Bengaluru, March 2: Ahead of the second Test against India starting here on Saturday (March 4), flamboyant Australia opener David Warner on Wednesday (March 1) warned his side against any sort of complacency, saying the No.1-ranked Test side will come back harder.
"They (India) are the No. 1 Test team in the world. They are a great bunch of players and we know what to expect," Warner told reporters here.
"We saw all the tricks in Pune -- their bowling changes, their fielding placements, the way they play as a number one team -- so for us to beat them on home soil was awesome and fantastic."
"But we know they're going to come back harder and we've just got to adapt to the conditions again with what we face here," he added.
Commenting on the Pune strip, which drew a "poor" rating from the International Cricket Council (ICC), the 30-year-old left-hander said it wasn't a wicket where one can play his natural game.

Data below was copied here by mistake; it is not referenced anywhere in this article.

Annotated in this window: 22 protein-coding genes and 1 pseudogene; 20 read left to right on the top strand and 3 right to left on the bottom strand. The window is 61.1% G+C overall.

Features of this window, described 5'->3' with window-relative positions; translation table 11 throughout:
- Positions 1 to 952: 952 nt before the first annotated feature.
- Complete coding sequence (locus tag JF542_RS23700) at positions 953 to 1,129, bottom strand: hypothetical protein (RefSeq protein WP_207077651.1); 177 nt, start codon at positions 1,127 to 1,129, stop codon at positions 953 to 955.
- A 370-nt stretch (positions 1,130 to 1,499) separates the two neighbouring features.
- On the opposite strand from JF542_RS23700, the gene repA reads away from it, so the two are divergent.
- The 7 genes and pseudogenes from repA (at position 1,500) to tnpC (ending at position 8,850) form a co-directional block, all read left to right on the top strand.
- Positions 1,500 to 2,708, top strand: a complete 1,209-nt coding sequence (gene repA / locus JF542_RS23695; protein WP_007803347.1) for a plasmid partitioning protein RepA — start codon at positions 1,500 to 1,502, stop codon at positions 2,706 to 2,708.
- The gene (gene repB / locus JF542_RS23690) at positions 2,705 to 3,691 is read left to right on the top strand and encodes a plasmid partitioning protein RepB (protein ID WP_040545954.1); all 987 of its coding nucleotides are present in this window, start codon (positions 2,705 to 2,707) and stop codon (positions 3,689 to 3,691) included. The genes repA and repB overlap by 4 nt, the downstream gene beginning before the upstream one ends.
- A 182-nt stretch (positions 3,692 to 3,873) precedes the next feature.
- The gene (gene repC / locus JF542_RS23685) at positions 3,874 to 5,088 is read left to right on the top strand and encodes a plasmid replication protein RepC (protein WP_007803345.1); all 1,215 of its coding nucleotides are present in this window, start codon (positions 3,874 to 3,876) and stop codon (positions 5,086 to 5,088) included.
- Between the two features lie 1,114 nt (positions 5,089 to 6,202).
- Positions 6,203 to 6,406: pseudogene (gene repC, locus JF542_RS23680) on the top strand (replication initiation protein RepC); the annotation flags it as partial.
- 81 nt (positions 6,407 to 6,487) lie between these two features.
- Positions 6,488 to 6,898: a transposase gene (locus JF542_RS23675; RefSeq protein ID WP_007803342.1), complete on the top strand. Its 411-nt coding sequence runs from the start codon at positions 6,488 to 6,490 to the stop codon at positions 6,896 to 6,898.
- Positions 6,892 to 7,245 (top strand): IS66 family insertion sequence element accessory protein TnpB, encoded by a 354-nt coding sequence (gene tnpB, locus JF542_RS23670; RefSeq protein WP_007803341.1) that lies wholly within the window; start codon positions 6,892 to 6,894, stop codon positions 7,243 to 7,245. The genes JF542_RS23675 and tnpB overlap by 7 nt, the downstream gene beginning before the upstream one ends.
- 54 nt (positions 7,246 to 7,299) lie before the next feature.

"Having looked at the (Pune) wicket, it was probably going to be a wicket where you couldn't really play your shots. You were going to have to sweep off length, not just off line," Warner said.
"So for me it was about playing with soft hands and figuring out where am I going to get the ones to rotate strike and the boundaries will hopefully come by me putting pressure on their bowlers with my defence."
"There's a couple of instances where I was a little bit in my mind thinking 'I can play a big shot'," he added.
Warner admitted that he was forced to curb his natural instincts while opening in both the innings of the first Test.
"But I sort of reigned it in and talked to myself that it's good with Matt (Renshaw) out there, to talk to him about how I thought they were going to get us out and we sort of reigned it in together," he said.
"When we saw the opportunity to try and pounce on one or two loose balls we did that, and you saw 'Renners' play with Jadeja bowling into him that he took him down over long on because you saw the field was up. They are little moments we are thinking about when we're out there," he concluded.
Australia won the first Test by a mammoth 333 runs and have taken a 1-0 lead in the four-match rubber.